Understanding your Brand
A former professor of mine once explained why Chick-fil-a is his favorite fast food restaurant, stating, “I just love when their employees respond with ‘My pleasure.’” Noticing that the taste or quality of their food wasn’t his reason really sparked curiosity. Chick-fil-a’s customer service is an excellent example of describing their brand. The restaurant, although fast food, is well-known for having friendly, well-mannered employees. When it comes to recognizing your own business, whether big or small, what does your brand say about it? We’ll break down a few key factors to keep in mind when establishing and promoting your business brand:
Your Brand= Your Reputation
According to Collective Alternative, a brand sets you apart from the rest and secures your identity within your market. What’s your story? How do you want your business to be perceived by the public eye? Consider qualities such as reliability, consistency, and having customer satisfaction. Consistency in your business logo and products all factor into recognition of your business, which influence the decisions of a buyer. In addition to sticking to his specialty, the “original chicken sandwich,” founder of Chick-fil-a, Samuel Truett Cathy, also wanted the restaurant to reflect his belief of not working on Sundays. The restaurant chain continues to stand firm in their Closed-on-Sunday policy, in which faithful customers make sure they’re in line late Saturday evening or early Monday morning.
Entrepreneur.com explains that brand awareness is generated through networking. How? By building relationships with potential customers. One great method we use everyday is having an online presence, where businesses using social media platforms such as blogs, Twitter, and Facebook can easily respond to and interact with people. Become savvy on something that relates to your business and use these as conversational gateways. A sense of trust is established when customers can rely on owners to be knowledgeable and helpful about their services or products.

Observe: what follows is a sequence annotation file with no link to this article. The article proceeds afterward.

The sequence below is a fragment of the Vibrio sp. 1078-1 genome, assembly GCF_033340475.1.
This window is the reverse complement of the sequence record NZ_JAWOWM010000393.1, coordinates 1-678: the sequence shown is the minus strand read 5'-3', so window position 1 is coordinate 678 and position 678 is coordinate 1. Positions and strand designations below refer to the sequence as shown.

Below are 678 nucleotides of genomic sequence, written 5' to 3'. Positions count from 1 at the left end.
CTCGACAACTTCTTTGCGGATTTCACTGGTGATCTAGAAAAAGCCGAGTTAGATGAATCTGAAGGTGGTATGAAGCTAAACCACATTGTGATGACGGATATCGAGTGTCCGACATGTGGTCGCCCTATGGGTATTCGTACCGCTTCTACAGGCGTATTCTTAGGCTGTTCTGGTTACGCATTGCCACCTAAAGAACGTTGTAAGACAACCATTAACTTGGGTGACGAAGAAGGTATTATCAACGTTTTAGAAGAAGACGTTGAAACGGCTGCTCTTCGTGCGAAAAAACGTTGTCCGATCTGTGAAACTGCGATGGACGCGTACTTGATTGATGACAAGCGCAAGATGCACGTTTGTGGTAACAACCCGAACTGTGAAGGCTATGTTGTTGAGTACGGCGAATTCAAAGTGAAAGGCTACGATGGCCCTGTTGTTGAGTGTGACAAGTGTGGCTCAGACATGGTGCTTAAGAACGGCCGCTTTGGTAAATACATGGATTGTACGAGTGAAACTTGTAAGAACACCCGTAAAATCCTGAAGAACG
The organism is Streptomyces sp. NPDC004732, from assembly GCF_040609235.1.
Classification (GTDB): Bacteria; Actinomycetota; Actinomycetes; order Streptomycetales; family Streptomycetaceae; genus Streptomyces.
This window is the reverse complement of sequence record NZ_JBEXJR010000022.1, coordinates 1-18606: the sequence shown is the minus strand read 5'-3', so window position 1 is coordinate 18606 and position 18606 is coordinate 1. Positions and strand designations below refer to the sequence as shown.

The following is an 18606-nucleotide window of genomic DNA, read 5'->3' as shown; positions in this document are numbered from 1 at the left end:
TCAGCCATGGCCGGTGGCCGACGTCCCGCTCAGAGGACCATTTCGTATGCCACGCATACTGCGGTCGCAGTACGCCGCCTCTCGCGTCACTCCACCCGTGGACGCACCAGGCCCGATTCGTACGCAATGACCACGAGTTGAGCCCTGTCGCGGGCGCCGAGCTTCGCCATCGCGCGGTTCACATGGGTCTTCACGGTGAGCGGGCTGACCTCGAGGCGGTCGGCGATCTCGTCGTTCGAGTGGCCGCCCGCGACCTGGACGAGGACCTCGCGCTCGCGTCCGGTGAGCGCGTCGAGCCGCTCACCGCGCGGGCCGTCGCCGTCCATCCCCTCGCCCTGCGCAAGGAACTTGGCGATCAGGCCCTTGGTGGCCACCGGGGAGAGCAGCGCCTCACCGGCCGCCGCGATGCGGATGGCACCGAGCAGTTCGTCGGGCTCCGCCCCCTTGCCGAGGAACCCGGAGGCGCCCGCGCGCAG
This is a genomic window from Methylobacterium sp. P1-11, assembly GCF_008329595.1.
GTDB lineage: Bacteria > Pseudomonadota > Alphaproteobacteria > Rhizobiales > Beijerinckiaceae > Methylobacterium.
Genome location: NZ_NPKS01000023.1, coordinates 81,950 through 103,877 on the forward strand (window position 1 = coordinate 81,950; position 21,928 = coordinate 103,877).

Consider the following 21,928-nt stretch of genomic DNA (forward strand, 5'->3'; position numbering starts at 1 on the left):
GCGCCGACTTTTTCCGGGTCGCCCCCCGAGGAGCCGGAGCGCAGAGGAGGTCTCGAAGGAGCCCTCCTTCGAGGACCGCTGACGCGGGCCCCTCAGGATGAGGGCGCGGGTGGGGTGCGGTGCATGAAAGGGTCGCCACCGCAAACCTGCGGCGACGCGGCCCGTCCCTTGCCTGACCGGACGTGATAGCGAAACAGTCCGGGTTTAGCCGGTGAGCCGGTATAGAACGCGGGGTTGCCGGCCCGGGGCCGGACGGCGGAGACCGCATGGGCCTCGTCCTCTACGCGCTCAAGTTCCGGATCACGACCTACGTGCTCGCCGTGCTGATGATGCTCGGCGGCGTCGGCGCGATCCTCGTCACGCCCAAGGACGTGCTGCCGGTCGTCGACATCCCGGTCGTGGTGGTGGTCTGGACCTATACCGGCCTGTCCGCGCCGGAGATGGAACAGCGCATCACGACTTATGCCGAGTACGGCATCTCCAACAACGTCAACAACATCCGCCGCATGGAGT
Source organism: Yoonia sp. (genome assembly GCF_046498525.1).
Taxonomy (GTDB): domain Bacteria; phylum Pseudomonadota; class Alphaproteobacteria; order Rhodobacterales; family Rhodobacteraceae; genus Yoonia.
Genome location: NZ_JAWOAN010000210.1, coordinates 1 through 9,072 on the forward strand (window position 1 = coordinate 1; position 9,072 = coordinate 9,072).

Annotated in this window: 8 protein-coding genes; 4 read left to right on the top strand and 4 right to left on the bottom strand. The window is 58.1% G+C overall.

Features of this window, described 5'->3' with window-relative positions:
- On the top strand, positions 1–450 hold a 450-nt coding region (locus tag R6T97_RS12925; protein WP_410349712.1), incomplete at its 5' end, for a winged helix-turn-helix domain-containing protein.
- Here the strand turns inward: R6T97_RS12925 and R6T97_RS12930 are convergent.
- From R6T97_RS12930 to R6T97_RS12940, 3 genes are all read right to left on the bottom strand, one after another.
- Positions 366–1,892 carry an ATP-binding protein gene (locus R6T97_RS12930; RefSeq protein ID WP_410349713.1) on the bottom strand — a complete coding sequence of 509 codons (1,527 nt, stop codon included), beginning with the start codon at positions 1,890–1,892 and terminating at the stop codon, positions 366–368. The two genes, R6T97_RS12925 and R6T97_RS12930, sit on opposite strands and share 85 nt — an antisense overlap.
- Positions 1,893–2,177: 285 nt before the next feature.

Know your Target Audience
Fully addressing this topic in our previous blog post, it is important to know the audience you’re targeting and how to appeal to them. Chick-fil-a would’ve had a tough time convincing vegetarians to “eat more chicken.” The restaurant instead found it much easier (and successful) convincing our predominantly carnivorous society that burgers are the “common” fast food choice and that consuming chicken is stepping out of the box.
From logo designing to configuring marketing strategies, branding can be a stressful process. Emerge caters to small businesses for this exact reason. We step-in and assist startups with identifying and building their brand from the ground, up.
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